Dayton praises Duluth for 'triumph over adversity'
As he accepted a Duluth Area Chamber of Commerce "person of the year" award, Tom Skull acknowledged the presence of Gov. Mark Dayton at the chamber's annual dinner Thursday night. Skull asked if he was "scouting locations for a Vikings stadium."...
As he accepted a Duluth Area Chamber of Commerce "person of the year" award, Tom Skull acknowledged the presence of Gov. Mark Dayton at the chamber's annual dinner Thursday night. Skull asked if he was "scouting locations for a Vikings stadium."
The crowd of 1,100 at the Duluth Entertainment Convention Center tittered and then Skull reminded the governor that if he was worried about the team's poor performance ruining their chances for a taxpayer-supported stadium, "they could learn a thing or two from the national champion Bulldogs," the University of Minnesota Duluth football team.
Dayton is well aware of the successes of UMD's football and hockey teams on the national stage, and, in his second visit to the city this month, he also pointed to Duluth successes in bouncing back from a dark time 30 years ago.
He said Duluth is "no stranger to triumphs over adversity" and its "demise was predicted" with the loss of a manufacturing economy that left the city a shell of itself. He said a now-vibrant downtown, Canal Park and other areas show that the city could "not only survive but thrive."
He said big ideas will win the day and mentioned the proposed Northern Lights Express train to Minneapolis as among them. He spoke of too much regulation getting in the way of progress, like the expansion at the Duluth International Airport requiring wrangling with four levels of bureaucracy within one government agency.
"That's not regulation, that's ridiculous," he said to applause.
Dayton hit on themes popular with an audience of people with direct stakes in the economic vitality of the region. Duluth Mayor Don Ness spoke just before Dayton and said the city seems to be at a crossroads "year after year" and he chooses to not be "paralyzed by pessimism" and takes an optimist's look at problems.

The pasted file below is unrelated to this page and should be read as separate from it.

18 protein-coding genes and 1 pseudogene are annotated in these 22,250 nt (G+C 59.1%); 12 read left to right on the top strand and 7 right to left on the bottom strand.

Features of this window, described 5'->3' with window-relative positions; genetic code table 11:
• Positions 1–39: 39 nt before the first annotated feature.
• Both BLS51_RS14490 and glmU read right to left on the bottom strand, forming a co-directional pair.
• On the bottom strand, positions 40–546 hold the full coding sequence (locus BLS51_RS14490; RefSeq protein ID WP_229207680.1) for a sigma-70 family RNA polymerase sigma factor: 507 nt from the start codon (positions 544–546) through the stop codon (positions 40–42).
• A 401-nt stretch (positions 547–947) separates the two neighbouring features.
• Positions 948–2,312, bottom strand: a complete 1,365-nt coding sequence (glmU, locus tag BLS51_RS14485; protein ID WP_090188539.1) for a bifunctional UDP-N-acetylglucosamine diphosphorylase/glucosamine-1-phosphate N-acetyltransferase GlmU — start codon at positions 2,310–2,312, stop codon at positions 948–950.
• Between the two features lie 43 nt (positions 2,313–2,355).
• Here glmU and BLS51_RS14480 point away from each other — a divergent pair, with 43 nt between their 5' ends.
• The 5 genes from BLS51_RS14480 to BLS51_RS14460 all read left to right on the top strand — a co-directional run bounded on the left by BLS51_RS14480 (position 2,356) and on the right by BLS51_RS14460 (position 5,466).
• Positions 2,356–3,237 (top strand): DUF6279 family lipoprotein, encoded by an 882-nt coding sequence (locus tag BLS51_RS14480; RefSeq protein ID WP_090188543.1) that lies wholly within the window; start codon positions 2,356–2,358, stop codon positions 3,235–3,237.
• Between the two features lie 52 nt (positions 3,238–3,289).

Ness spoke directly to the governor saying he no longer worries about competing with other cities in the state for jobs, people and tourism. He wants to go nationwide and, reminding the audience he is a pastor's son, borrowed from the Bible's "Sermon on the Mount" to make his point: "A city set on a hill can not be hidden. We are ready to shine."
Then he asked for an "amen." The audience indulged him.
Dayton said he was in awe of Ness, running unopposed for another term and getting the "amen" from the audience. He also admired Ness' outlook in a "critical" time for the state. He said the "cut-cut-cut" side of the Legislature needs to stop putting burdens on local governments by cutting aid or adding to property taxes. He said the state also needs to put a focus on education. When people tell him the state "can't afford" to invest in education, he says "we can't afford not to," Dayton said.
He said legislators need to help him "make better government for less money" to tackle budget problems.
He said it would be a shame to tell the next generations of Minnesotans that we "knew what to do" by spending on education and infrastructure but chose not to.
He said smarter government and business collaboration are needed to take on challenges. "Now," he said in closing.
Dayton has been on a tour of the state this fall asking groups about how to create jobs in the state. He was at UMD Oct. 7 to listen to local business leaders and the public. The tour culminates in an all-day "jobs summit" Tuesday in St. Paul.
As for that stadium issue, Dayton has set a Nov. 7 deadline for the release of a Vikings stadium construction plan. He has asked the Vikings and others to deliver information he needs to draw up "a more specific proposal."